"IBCS" turns out to be nothing more than a "NYI" stub. And after all the iBCS compatibility stuff in signal handling!
ipc/util.c is the main entry point for sysv ipc. There's a single syscall with a switch statement. sysv ipc support is configurable, so there's an ifdef to switch to dummy code for the disbled case.
ipc/sem.c handles semaphores. The need for sem_lock and IPC_NOID seems odd to me, why not kmalloc first before fiddling a shared structure? "sys_semctl" is ugly (sequence of switches on the same command is odd). The code doesn't quite feel the usual standard of the rest of kernel.
ipc/msg.c - message queues. The business of rechecking the entry's id in "sys_msgsend" makes me nervous. It feels race-condition-like, although it probably really is a valid race condition that meets the expected interface. Much of the code is copy and paste of sem.c. Not quite sure if this is repetition is bad style or just the faff of doing this in C.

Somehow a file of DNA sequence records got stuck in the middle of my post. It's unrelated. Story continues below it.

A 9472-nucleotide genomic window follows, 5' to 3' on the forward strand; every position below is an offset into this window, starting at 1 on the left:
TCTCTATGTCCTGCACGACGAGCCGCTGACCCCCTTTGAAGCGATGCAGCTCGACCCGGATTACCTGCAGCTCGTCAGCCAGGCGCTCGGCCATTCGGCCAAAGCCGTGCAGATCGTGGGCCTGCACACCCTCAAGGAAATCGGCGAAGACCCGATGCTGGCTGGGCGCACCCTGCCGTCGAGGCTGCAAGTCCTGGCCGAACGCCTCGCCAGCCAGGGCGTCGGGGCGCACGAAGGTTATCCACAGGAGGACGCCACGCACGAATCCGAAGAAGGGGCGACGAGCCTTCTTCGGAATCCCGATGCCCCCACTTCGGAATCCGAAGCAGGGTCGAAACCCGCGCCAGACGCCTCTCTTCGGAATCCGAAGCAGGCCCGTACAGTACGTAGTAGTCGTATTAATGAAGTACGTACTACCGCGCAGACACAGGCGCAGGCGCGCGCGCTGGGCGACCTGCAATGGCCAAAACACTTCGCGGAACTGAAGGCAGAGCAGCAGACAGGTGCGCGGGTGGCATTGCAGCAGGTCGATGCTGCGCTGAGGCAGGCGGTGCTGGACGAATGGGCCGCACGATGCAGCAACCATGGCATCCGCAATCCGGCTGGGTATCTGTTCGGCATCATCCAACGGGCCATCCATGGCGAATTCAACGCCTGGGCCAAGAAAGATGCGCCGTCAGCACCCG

ipc/shm.c - shared memory. Again, some shared infrastructure. "shm_map" runs off the actual page table, rather than the mappings structure, which seems inefficient. It also maps in the new top-level pages while checking the existing mappings. If shm_map fails due to a clash, you'll have a pile of empty top-level tables, which is mildly naff.
One mildly tricky (and uncommented) bit of code: As far as I can tell, swapping shared memory works by getting the reference count down to 1, which represents the reference count from the shared memory object itself (the other references being from it being mapped into processes). At that point, the page can be swapped.
Overall, I was a little underwhelmed by the quality of the IPC code...